"Ready Player One": Escape Into the Oasis

Updated on February 7, 2019

Ready Player One by Ernest Cline

So there’s another book that everyone is talking about right now. One of those, “Oh my god! This is the greatest book ever! You have to read it!” books. But every time I look at it, I don’t understand the point of it. It’s all about video games and focuses on a gamer in a virtual world. That’s sounds nice, but no one wanted to tell me more than that, because they didn’t want to spoil it which is quite annoying when I don’t care to read book unless it’s intriguing in some way. But when I saw it on sale after the release of trailer for the movie adaption, I decided to give it a go. The book is Ready Player One by Ernest Cline and here is my review.

What is Ready Player One? Unlike like some people, I will tell you what it is about and that is not a spoiler. So the book takes place in the future and everything short of a nuclear war, has went wrong. There’s economic collapse, epidemics, over population, loss of land mass from global warming and what not. The world is just bad with people are cramped together barely surviving. But there is one escape. It is a great virtual world (called the Oasis) that people escape to. The teenagers and youth use it the most, and are named the missing millions because they are removed from reality altogether.

In this world though, there is a ray of hope. The creator and sole owner of the Oasis dies, leaving an inheritance to whatever gamer can find his Easter egg. To find that they need to follow clues to find three keys in the Oasis that will lead them there. This man is the richest man in the world and his money could easily be used to make anyone’s dreams comes true in the real world. The story follows Wade Watts, a poor teenager who has dedicated his life to finding the egg. To find the keys and clues, he has been deciphering riddles and extensively been studying the creator’s obsessions, the 1980's. So much so, that Wade has become obsessed with it himself.

The one day, he has a revelation and he finds the first key to the Easter egg and the whole virtual world is turned upside down. Cooperate gamers known as sixers has an army of thousands of people rushing to claim the Easter egg to own and destroy the one last good thing left in the world. Wade and his friend soon find themselves among other poor gamers in a race to get the Easter egg against the sixers, who are cheating and willing to any diabolical mean in both the real and virtual world to get ownership of the Oasis.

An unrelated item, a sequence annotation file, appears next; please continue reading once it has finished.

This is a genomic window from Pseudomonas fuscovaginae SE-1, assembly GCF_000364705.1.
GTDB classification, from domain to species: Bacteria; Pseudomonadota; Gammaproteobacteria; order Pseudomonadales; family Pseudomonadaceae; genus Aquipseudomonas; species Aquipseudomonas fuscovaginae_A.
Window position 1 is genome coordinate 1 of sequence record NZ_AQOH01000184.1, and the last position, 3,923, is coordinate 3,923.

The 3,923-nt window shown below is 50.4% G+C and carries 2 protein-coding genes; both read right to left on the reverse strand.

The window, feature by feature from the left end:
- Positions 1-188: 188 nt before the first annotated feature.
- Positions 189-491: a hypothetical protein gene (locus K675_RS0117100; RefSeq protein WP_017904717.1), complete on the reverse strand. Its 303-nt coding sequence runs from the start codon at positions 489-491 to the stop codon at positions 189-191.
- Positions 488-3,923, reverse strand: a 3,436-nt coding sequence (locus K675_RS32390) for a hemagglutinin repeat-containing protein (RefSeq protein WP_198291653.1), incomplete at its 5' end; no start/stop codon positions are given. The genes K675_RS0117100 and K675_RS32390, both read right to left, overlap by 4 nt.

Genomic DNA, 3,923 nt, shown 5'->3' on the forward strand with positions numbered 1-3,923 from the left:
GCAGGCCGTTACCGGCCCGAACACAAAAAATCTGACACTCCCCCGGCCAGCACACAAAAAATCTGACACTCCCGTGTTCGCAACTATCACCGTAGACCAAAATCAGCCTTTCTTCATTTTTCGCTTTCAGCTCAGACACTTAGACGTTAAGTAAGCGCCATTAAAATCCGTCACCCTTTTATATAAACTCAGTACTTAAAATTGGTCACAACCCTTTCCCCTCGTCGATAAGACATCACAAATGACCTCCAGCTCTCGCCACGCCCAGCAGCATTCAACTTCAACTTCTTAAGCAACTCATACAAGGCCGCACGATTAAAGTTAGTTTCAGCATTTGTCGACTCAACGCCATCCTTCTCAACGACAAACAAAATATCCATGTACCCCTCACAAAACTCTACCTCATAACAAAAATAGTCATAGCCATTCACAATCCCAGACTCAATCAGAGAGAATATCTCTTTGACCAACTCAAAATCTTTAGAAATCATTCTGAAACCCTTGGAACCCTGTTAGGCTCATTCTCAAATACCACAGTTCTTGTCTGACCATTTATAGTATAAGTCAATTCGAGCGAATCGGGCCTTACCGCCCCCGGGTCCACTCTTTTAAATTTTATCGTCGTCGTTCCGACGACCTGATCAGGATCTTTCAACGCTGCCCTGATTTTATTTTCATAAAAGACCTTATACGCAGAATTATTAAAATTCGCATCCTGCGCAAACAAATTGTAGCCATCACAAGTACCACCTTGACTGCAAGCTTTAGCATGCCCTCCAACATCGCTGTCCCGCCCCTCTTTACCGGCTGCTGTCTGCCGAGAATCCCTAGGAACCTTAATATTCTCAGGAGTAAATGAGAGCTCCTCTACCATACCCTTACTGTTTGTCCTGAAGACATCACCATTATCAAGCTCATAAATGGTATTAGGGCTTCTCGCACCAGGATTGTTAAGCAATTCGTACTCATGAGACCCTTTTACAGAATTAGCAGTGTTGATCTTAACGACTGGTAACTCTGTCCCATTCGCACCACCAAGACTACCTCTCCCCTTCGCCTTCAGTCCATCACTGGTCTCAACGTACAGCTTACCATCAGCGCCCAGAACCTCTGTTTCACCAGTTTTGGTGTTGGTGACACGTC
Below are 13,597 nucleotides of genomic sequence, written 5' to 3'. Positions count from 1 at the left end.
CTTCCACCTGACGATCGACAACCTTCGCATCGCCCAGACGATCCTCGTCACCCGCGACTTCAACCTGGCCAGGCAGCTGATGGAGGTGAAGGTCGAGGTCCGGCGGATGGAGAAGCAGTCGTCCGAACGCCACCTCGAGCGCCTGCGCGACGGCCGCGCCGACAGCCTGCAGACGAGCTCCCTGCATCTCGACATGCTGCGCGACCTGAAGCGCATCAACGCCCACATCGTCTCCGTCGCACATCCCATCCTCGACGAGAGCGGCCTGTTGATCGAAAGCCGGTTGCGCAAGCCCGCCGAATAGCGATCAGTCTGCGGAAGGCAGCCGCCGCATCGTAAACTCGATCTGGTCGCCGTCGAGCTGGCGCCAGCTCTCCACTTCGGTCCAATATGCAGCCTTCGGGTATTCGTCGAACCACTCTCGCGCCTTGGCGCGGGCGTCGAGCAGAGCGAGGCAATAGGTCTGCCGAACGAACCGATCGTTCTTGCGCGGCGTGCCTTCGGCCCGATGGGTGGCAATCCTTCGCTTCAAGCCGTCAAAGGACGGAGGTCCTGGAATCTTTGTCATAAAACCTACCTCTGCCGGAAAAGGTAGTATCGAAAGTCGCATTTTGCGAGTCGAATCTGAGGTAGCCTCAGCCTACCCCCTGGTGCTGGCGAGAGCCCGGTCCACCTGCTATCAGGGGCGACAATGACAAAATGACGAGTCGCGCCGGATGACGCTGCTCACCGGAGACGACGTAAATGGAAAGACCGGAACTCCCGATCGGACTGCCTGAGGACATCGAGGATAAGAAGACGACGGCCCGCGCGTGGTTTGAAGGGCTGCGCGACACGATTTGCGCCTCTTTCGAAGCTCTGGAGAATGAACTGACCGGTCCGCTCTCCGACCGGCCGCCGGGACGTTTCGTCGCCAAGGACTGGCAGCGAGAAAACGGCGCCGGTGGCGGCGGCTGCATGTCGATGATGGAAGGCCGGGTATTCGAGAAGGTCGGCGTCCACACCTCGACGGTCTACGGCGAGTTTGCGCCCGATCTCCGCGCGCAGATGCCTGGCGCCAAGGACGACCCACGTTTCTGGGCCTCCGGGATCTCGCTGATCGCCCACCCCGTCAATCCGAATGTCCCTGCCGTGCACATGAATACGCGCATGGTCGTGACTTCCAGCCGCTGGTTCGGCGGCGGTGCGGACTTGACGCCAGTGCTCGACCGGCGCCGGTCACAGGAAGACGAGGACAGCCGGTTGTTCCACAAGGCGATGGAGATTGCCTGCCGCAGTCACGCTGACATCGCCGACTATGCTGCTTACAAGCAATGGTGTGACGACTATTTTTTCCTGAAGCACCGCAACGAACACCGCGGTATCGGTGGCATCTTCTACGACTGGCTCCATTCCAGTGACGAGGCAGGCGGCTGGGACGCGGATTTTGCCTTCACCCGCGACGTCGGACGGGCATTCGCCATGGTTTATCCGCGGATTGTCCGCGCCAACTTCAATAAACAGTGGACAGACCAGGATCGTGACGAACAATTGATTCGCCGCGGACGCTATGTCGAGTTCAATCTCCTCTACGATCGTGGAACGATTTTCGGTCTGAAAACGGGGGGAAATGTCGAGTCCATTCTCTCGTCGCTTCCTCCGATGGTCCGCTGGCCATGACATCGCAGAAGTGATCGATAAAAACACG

So the good? This is an interesting concept. It paints an interesting world. The fact that Oasis is the last good thing left in the world is a sad yet intriguing setting. There are also some interesting plot points that involve the people Wade knew through their avatars his whole life and strangeness when he meets these people in real life. It’s an intriguing concept that I haven’t seen in science fiction before. The story is fun while being somewhat melancholy at times, offering a unique tale that somehow is full of adventure, pop culture references, and surprisingly some good social commentary.

The bad? This book is full of a lot of jargon about the 1980's and gaming which can be annoying for quite a few people. If you play video games like I do, you will be annoyed by the book stopping to explain how video games work. If you lived in the eighties or just grew up watching eighties movies, you will get annoyed by the book stopping to reference or explain something like Ferris Bueller's Day Off in detail. I found myself speed reading through it to get to the good parts. The core story itself oddly enough could use a little more detail. And the main character's obsession of the 1980's is worrisome. He is so obsessed with it to an unhealthy level that made me wonder if Wade will be okay after this. Better yet, is the author reflection of Wade? I’m very worried about this author if he is. Also for what reads like young adult book there are a lot of F bombs. This is an odd choice for the author because I don’t know what audience this book is for. Also I wanted more of the real world. I think seeing more of it would have been nice. The quests to get the keys could be more exciting. And the ambiguous ending left me wanting more. I wanted to know how these events in the Oasis will affect the future of the real world.

Overall, it is interesting piece of work. The story offers a lot of good stuff, but the book often stops to explain video games or pop culture from the 1980's for a couple pages before the story starts moving again. That I found quite annoying and I think a reader should know about that before they start the book. It’s not the best thing since slice bread as the world will make you think. It is a still good book more the less. It’s worth the read.

3 smoothies out of four

Overall Rating: Escape into the Oasis

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    • aesta1 profile image

      Mary Norton 

      2 years ago from Ontario, Canada

      Interesting review. Sounds intriguing, a book I might read even if I am not a sci-fi fan.


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